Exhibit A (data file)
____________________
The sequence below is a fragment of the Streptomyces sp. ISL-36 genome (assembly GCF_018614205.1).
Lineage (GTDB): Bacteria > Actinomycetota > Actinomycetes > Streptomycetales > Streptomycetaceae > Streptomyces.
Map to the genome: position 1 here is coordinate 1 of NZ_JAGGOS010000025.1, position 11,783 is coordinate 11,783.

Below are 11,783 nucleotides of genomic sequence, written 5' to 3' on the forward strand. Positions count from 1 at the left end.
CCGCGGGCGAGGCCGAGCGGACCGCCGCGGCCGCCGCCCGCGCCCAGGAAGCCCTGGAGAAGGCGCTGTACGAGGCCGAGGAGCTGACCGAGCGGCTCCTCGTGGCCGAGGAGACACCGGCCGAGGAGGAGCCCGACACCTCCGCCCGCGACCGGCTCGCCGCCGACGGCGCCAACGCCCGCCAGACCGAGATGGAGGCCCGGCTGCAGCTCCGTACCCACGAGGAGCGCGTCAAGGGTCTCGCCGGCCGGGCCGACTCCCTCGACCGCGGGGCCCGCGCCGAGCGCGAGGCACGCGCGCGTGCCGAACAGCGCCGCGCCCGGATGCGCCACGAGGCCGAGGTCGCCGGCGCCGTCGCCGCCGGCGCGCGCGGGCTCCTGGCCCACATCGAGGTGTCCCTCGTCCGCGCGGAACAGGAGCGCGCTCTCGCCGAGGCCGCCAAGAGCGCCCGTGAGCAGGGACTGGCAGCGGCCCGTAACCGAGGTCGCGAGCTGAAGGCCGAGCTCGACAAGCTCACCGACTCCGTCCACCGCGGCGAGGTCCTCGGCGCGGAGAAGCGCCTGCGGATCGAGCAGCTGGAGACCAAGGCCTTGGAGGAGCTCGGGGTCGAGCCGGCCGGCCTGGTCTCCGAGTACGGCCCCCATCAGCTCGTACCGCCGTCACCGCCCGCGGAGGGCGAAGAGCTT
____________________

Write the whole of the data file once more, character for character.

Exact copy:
The sequence below is a fragment of the Streptomyces sp. ISL-36 genome (assembly GCF_018614205.1).
Lineage (GTDB): Bacteria > Actinomycetota > Actinomycetes > Streptomycetales > Streptomycetaceae > Streptomyces.
Map to the genome: position 1 here is coordinate 1 of NZ_JAGGOS010000025.1, position 11,783 is coordinate 11,783.

Below are 11,783 nucleotides of genomic sequence, written 5' to 3' on the forward strand. Positions count from 1 at the left end.
CCGCGGGCGAGGCCGAGCGGACCGCCGCGGCCGCCGCCCGCGCCCAGGAAGCCCTGGAGAAGGCGCTGTACGAGGCCGAGGAGCTGACCGAGCGGCTCCTCGTGGCCGAGGAGACACCGGCCGAGGAGGAGCCCGACACCTCCGCCCGCGACCGGCTCGCCGCCGACGGCGCCAACGCCCGCCAGACCGAGATGGAGGCCCGGCTGCAGCTCCGTACCCACGAGGAGCGCGTCAAGGGTCTCGCCGGCCGGGCCGACTCCCTCGACCGCGGGGCCCGCGCCGAGCGCGAGGCACGCGCGCGTGCCGAACAGCGCCGCGCCCGGATGCGCCACGAGGCCGAGGTCGCCGGCGCCGTCGCCGCCGGCGCGCGCGGGCTCCTGGCCCACATCGAGGTGTCCCTCGTCCGCGCGGAACAGGAGCGCGCTCTCGCCGAGGCCGCCAAGAGCGCCCGTGAGCAGGGACTGGCAGCGGCCCGTAACCGAGGTCGCGAGCTGAAGGCCGAGCTCGACAAGCTCACCGACTCCGTCCACCGCGGCGAGGTCCTCGGCGCGGAGAAGCGCCTGCGGATCGAGCAGCTGGAGACCAAGGCCTTGGAGGAGCTCGGGGTCGAGCCGGCCGGCCTGGTCTCCGAGTACGGCCCCCATCAGCTCGTACCGCCGTCACCGCCCGCGGAGGGCGAAGAGCTT